As witnesses of the Gospel, every Christian has a responsibility to engage in war in this world. It is a war unlike any other kind. It is a war where no weapons are raised and no person is killed. A war against every inhumane, deceitful, evil, and unjust action. A war where every single Christian has a responsibility to be a witness in the jury of the world, rendering the verdict of right and wrong. A war where the words of the mouth proclaim loudly and boldly that Jesus came to love and save humanity, and he hates every crime committed against it. Jesus was a criminal unjustly sentenced to death, he was hated for what he stood for, and in the end, the age he lived in was ultimately condemned. We live in a remarkably similar day and age today. Though Jesus does not physically walk around, the same types of injustices rage today. Today’s news images fill many people’s hearts and souls like the image of Jesus nailed to a cross. It is disturbing, impactful, and wrenches the heart and soul. Today is no different from that day.

The Gospel is proclaimed to set the captive free from sin and bondage. It is a message of love, acceptance, and the righting of every wrong for the forgiveness of sins. To look the other way when injustices rage is to deny the authority and power of the Gospel to bring justice.

Many across the world are in shackles and chains due to the sins of others. Every Christian is called to war to set the captives free in the name of Jesus Christ. Christians are called to serve as witnesses, to give the verdict of crimes committed, and to see justice served. They are called to raise their voices, establish righteousness, and condemn every form of wickedness, in every matter, with the authority of Jesus Christ. To be a witness is not political; it is judiciary, moral, ethical, and Christian. Justice crosses all boundaries of race, political stance, nationality, religion, and ideology.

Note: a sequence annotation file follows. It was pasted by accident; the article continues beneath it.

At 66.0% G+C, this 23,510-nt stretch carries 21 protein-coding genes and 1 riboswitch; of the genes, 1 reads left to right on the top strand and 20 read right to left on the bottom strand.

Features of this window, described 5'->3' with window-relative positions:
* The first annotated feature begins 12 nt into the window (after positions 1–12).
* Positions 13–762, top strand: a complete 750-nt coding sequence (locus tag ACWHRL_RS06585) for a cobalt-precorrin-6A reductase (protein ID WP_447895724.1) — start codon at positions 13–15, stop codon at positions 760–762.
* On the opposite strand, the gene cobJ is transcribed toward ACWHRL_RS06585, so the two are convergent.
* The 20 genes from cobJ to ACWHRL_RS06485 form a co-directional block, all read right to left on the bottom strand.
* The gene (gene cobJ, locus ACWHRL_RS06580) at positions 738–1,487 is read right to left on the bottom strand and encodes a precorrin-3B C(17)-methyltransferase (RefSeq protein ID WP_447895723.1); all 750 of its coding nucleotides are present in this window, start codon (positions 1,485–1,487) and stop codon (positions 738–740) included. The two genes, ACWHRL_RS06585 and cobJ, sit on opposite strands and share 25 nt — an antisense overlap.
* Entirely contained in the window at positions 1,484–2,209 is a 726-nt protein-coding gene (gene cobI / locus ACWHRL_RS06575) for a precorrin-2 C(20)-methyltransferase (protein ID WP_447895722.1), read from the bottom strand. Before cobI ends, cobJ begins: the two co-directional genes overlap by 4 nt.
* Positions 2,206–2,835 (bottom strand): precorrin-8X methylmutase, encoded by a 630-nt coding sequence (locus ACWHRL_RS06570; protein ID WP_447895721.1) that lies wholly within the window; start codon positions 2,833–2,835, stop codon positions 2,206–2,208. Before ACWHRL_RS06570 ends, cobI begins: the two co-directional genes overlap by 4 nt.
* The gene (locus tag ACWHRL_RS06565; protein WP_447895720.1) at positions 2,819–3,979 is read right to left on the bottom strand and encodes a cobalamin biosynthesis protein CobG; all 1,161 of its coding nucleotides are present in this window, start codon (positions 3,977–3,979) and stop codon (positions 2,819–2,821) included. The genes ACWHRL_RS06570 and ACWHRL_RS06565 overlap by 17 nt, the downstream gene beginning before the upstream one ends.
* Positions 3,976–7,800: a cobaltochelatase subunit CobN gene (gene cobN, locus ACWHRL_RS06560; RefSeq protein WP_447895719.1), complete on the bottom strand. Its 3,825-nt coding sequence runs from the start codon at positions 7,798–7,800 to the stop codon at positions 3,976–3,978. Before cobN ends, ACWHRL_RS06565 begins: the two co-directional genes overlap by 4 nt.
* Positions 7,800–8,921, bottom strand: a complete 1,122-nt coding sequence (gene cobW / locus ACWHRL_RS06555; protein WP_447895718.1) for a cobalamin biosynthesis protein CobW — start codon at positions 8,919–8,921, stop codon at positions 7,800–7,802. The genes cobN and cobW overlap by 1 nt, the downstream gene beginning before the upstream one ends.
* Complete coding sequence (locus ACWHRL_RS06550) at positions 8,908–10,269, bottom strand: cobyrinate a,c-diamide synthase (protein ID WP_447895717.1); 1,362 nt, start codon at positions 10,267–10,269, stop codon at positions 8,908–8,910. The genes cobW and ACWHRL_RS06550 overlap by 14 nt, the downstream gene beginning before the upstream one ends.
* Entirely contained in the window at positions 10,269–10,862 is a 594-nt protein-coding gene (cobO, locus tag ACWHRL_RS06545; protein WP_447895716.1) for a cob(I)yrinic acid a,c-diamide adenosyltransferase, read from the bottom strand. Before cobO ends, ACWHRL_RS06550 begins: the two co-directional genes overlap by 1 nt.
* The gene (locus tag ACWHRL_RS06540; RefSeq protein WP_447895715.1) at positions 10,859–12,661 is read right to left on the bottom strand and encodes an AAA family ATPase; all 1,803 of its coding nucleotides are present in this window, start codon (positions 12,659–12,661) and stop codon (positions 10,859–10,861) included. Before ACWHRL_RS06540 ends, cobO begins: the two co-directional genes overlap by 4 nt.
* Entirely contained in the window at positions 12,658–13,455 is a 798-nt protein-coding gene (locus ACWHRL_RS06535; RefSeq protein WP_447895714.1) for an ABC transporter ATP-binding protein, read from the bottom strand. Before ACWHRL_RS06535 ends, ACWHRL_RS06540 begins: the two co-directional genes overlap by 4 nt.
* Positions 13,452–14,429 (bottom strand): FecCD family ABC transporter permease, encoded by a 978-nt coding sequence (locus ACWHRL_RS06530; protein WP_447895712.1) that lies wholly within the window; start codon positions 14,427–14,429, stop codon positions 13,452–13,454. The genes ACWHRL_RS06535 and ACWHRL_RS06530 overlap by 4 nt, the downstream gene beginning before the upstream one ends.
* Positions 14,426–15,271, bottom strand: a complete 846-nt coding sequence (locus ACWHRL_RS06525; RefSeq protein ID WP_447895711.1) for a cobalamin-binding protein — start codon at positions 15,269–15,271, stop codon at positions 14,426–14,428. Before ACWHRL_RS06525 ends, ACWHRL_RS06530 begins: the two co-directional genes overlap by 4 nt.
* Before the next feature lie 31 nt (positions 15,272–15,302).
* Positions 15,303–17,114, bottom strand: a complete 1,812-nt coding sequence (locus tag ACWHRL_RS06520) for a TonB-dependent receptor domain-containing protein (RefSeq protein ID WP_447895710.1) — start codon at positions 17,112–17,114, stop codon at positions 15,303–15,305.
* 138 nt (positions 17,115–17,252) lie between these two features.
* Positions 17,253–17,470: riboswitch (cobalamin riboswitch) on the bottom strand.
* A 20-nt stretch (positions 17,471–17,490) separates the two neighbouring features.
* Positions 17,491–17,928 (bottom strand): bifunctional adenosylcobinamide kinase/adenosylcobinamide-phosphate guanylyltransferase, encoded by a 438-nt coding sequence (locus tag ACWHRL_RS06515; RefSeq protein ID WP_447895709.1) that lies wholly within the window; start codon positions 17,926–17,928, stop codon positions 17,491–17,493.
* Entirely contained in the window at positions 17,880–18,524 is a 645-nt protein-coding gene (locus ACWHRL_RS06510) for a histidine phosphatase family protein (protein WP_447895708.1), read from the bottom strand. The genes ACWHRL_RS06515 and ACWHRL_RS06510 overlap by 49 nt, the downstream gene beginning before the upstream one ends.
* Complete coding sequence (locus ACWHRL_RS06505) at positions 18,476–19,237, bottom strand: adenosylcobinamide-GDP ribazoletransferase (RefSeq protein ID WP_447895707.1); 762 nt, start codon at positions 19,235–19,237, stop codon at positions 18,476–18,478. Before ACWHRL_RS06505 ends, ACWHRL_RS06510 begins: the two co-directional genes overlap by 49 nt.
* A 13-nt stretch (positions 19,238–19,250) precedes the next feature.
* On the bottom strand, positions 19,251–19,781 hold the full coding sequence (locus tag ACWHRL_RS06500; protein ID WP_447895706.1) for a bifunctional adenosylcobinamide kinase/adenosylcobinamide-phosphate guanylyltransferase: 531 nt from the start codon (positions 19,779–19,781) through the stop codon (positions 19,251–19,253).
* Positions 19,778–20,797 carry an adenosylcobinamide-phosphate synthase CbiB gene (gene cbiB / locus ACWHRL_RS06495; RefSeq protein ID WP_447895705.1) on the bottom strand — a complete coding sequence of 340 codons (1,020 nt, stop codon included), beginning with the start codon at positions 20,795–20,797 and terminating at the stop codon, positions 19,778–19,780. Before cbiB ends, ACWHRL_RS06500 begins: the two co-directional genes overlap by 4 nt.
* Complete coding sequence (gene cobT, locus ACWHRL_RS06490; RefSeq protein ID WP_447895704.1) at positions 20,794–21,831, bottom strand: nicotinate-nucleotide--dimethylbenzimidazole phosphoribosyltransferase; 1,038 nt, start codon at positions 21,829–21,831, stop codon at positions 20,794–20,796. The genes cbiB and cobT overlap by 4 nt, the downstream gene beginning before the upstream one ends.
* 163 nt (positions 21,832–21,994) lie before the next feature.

It is time for Christians to rise up in power and go to war. It is a war unlike what we have been taught about. It is a war of serving as witness to the atrocities of this age. It is a war that proclaims justice, sets the captives free, and proclaims the lordship of Jesus over all the earth.

Christians serve a Lord and King whose ways are not of this world. They serve under an eternal King who establishes absolute justice and peace. In the Name of Jesus Christ whom we serve, it is time to serve as witnesses and help render the final verdict over every injustice, inhumane crime, and sin committed. “But let justice roll on like a river, righteousness like a never-failing stream!” (Amos 5:24)

Reality Changing Observations:

  1. How have I allowed injustice to continue around me without serving as a Christian witness?
  2. Are there areas where I fail to speak up while injustice surrounds me?
  3. How can I help my fellow brother or sister who carries the shackles of someone else’s sin committed against them?